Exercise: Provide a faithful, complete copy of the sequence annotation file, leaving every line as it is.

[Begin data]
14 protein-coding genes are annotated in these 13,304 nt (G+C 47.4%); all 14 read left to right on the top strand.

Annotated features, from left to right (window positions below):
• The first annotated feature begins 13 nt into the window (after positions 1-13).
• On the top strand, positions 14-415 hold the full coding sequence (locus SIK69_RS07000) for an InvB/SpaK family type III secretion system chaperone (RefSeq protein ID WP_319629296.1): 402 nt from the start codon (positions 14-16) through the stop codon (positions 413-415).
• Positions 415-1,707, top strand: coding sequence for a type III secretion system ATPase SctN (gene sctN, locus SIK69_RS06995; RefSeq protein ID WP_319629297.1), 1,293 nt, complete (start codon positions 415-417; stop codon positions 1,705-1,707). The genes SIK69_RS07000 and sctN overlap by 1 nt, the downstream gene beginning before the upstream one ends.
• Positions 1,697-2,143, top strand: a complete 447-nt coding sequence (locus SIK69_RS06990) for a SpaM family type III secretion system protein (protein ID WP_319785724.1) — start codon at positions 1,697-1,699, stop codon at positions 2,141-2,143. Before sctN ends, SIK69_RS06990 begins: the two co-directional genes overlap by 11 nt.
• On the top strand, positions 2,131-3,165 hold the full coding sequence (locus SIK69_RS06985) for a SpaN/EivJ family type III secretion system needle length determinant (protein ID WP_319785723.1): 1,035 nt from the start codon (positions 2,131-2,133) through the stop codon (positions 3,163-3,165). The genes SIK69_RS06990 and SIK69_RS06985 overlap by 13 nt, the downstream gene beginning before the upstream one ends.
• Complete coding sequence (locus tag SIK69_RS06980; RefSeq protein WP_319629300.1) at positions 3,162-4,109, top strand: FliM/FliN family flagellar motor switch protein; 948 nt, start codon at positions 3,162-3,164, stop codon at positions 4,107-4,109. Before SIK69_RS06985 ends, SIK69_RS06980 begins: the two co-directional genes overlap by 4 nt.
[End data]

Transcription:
14 protein-coding genes are annotated in these 13,304 nt (G+C 47.4%); all 14 read left to right on the top strand.

Annotated features, from left to right (window positions below):
• The first annotated feature begins 13 nt into the window (after positions 1-13).
• On the top strand, positions 14-415 hold the full coding sequence (locus SIK69_RS07000) for an InvB/SpaK family type III secretion system chaperone (RefSeq protein ID WP_319629296.1): 402 nt from the start codon (positions 14-16) through the stop codon (positions 413-415).
• Positions 415-1,707, top strand: coding sequence for a type III secretion system ATPase SctN (gene sctN, locus SIK69_RS06995; RefSeq protein ID WP_319629297.1), 1,293 nt, complete (start codon positions 415-417; stop codon positions 1,705-1,707). The genes SIK69_RS07000 and sctN overlap by 1 nt, the downstream gene beginning before the upstream one ends.
• Positions 1,697-2,143, top strand: a complete 447-nt coding sequence (locus SIK69_RS06990) for a SpaM family type III secretion system protein (protein ID WP_319785724.1) — start codon at positions 1,697-1,699, stop codon at positions 2,141-2,143. Before sctN ends, SIK69_RS06990 begins: the two co-directional genes overlap by 11 nt.
• On the top strand, positions 2,131-3,165 hold the full coding sequence (locus SIK69_RS06985) for a SpaN/EivJ family type III secretion system needle length determinant (protein ID WP_319785723.1): 1,035 nt from the start codon (positions 2,131-2,133) through the stop codon (positions 3,163-3,165). The genes SIK69_RS06990 and SIK69_RS06985 overlap by 13 nt, the downstream gene beginning before the upstream one ends.
• Complete coding sequence (locus tag SIK69_RS06980; RefSeq protein WP_319629300.1) at positions 3,162-4,109, top strand: FliM/FliN family flagellar motor switch protein; 948 nt, start codon at positions 3,162-3,164, stop codon at positions 4,107-4,109. Before SIK69_RS06985 ends, SIK69_RS06980 begins: the two co-directional genes overlap by 4 nt.